Click here to go to the US Drought Monitor website. Here’s an excerpt:
The best of this week’s rains fell outside most of the primary drought areas in the, but some beneficial rains helped to continue the recovery process across parts of Kansas, western Oklahoma and western Texas. The lack of rainfall in South Dakota means D2 has advanced westward toward the Black Hills. While this has provided favorable planting conditions, it has also led to an early stress on range and pasture conditions across much of the northern Plains.
Other changes worth noting this week are shown in western Oklahoma and north and northwestern Texas, including the Panhandle. This has led to a reduction of D1-D3 this week based on the favorable short-term pattern and prospects for future rains looking quite promising over the next week as well. These recent rains and the resultant short-term benefits (soil moisture, streamflows, rangeland conditions) means that the short-long term impact line (SL) has been pushed northward into the Texas and Oklahoma Panhandles and a bit eastward into western Oklahoma as well. Long-term drought hangover impacts are still noted in those areas falling under the long-term (L) impact line designation, reflecting longer-term lack of deep soil moisture, tree stress, and below-normal groundwater and reservoir levels, which will need to continue to see recovery before this 5-year drought is truly broken…
On the heels of last week’s favorable rains in eastern New Mexico, more modest rains, but rain nonetheless, fell again across eastern New Mexico, helping to continue pushing back the D0-D2 conditions found in the northeastern corner of the state. This relief hasn’t stopped at the border, as southeastern Colorado shares in the improvement this week, with a chipping away of D0-D2. Streamflow levels continue to respond favorably, but surface water storage has a ways to go, with Elephant Butte remaining at only 19.9 percent full (based on conservation storage and conservation capacity) as compared to 18.5 percent this time last year. However, it is up from just six months ago when the reservoir was below 10 percent full.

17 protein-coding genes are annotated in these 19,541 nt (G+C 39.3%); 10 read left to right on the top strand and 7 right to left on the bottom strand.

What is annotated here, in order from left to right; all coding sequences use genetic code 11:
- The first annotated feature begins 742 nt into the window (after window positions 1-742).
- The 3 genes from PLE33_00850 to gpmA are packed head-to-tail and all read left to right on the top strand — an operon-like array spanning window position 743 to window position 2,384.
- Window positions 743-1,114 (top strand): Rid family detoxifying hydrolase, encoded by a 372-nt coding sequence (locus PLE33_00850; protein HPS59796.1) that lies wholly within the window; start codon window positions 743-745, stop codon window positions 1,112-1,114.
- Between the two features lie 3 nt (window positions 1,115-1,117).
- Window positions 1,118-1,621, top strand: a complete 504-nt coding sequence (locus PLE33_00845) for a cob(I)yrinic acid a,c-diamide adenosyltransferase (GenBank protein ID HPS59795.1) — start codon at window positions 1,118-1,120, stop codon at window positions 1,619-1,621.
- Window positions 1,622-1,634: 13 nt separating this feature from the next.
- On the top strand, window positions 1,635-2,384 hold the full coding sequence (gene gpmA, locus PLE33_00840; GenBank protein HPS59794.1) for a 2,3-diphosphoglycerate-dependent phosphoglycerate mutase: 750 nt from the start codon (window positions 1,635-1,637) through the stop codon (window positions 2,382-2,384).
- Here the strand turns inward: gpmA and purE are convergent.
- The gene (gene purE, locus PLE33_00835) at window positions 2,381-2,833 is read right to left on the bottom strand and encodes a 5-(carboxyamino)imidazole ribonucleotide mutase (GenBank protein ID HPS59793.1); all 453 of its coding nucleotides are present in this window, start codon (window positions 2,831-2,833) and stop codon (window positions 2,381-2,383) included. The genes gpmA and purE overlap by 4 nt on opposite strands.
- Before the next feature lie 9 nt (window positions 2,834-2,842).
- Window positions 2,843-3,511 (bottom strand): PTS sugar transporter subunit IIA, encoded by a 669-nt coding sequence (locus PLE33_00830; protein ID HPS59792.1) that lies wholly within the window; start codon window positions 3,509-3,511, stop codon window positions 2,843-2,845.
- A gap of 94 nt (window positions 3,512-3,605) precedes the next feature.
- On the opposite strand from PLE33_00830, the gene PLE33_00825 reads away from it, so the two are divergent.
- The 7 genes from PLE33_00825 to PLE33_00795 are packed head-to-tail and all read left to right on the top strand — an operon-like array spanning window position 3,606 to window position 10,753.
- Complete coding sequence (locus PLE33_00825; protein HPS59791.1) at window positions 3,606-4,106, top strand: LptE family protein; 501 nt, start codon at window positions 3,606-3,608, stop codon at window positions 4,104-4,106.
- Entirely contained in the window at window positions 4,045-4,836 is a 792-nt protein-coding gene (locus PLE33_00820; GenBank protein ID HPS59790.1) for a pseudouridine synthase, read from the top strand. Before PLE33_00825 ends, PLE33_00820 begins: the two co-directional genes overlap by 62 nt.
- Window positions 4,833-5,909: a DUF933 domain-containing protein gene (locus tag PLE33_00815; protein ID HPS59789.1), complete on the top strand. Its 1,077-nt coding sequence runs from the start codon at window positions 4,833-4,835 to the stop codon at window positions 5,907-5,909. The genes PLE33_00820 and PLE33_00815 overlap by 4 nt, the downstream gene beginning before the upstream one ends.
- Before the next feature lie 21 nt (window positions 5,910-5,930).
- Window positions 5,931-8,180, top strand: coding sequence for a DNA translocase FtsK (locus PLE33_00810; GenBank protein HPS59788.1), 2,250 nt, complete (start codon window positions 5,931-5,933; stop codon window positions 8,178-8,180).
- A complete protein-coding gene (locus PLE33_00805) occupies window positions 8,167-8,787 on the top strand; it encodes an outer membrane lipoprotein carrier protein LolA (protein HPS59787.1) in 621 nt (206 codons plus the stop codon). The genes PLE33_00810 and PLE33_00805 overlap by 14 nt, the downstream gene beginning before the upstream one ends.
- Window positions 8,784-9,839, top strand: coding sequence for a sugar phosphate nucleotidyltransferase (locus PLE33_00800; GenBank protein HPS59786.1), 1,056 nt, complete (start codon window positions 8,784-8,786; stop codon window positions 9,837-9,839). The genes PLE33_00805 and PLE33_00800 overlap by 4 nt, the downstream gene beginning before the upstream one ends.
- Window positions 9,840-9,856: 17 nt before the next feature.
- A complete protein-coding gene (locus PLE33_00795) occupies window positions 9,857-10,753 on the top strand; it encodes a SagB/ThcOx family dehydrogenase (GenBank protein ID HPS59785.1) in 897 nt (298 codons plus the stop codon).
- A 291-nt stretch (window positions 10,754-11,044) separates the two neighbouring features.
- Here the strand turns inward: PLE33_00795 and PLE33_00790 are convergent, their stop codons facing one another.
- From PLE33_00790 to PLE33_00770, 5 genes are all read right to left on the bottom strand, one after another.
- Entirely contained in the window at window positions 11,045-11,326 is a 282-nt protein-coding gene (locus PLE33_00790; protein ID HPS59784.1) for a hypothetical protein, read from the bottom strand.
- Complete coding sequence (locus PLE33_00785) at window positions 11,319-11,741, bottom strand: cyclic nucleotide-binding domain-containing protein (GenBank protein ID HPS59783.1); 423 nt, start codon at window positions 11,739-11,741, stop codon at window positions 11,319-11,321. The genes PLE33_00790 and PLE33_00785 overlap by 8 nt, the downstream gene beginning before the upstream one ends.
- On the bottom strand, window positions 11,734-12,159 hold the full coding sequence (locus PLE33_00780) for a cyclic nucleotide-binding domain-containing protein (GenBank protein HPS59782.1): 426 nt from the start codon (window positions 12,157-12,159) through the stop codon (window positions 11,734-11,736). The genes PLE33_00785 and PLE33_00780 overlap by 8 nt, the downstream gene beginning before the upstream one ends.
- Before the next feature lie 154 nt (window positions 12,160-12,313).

To the west of New Mexico, Arizona’s relatively favorable short-term precipitation led to the removal of the small D3 area found in the southeastern corner of the state. Long-term impacts and overall recovery are still lacking, heading into an important monsoon season, as D1-D2 conditions still cover over 80 percent of the state.
The situation continues to deteriorate across northern California and Oregon as well. This is reflected by a slight expansion of D1-D2 to the west in extreme northwest California and extreme southwest Oregon. The northwest corner of Oregon also sees a bump downward this week with an expansion of D2 there.
Idaho has also taken a turn for the worse as the wet season winds down, with expansions of D0 across the Panhandle and central regions and of D1 in the west-central region of the state. Water supply forecasts continue to decline along with the early melt-out of an already below-normal snow pack. The D0 also expanded to the east into Montana along the Bitterroot Range. Speaking of Montana, this week’s map reflects an expansion of D1 in the southwest corner along with a push eastward of the D0 into the southeastern corner of the state…
For the upcoming 5-day period, May 7-May 11, a large, slow moving system will churn out into the country’s mid-section, bringing with it potentially heavy rains on the order of 2 to 4 inches. These widespread rains are forecasted along the Rocky Mountains Front Ranges of Colorado and Wyoming along with most of the Great Plains and into the Midwest. Temperatures are expected to be well above-normal in the Pacific Northwest (3 to 9 degrees F) and east of the Mississippi (3 to 9 degrees F). Well below-normal temperatures are likely (6 to 15 degrees F) in southern California, the Great Basin, the Rocky Mountain range and Front Range, the northern Plains and up into Minnesota and western Wisconsin.
For the 6-10 day period, May 12-16, above-normal temperatures are expected across all of Alaska, the Pacific Northwest (including Montana) and the Atlantic Seaboard. Below-normal readings are expected for most of California, the Four-Corner region, the central and southern Plains and the Midwest. As for precipitation, below-normal rainfall is more likely in the northern and central Plains, the Midwest and Ohio Valley. The prospects for above-normal precipitation are located across the Great Basin, Desert Southwest, Texas and the Gulf Coast region.